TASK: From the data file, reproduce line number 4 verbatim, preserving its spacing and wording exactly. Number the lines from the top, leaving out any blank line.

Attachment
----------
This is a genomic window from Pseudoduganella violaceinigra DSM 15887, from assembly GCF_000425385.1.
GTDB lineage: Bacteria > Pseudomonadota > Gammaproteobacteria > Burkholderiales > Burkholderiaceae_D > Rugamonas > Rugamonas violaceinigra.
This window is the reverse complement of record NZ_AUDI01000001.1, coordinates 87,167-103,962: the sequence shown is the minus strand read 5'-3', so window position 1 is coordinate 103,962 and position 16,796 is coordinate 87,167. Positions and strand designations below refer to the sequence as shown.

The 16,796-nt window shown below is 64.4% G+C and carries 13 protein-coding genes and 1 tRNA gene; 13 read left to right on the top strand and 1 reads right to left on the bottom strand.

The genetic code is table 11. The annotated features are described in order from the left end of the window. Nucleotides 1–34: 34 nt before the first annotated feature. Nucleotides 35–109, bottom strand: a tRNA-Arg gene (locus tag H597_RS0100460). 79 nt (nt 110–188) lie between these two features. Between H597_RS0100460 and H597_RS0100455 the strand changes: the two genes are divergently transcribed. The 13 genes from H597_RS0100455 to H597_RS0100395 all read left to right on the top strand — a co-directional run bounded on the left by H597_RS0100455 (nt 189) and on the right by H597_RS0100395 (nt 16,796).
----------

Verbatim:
The 16,796-nt window shown below is 64.4% G+C and carries 13 protein-coding genes and 1 tRNA gene; 13 read left to right on the top strand and 1 reads right to left on the bottom strand.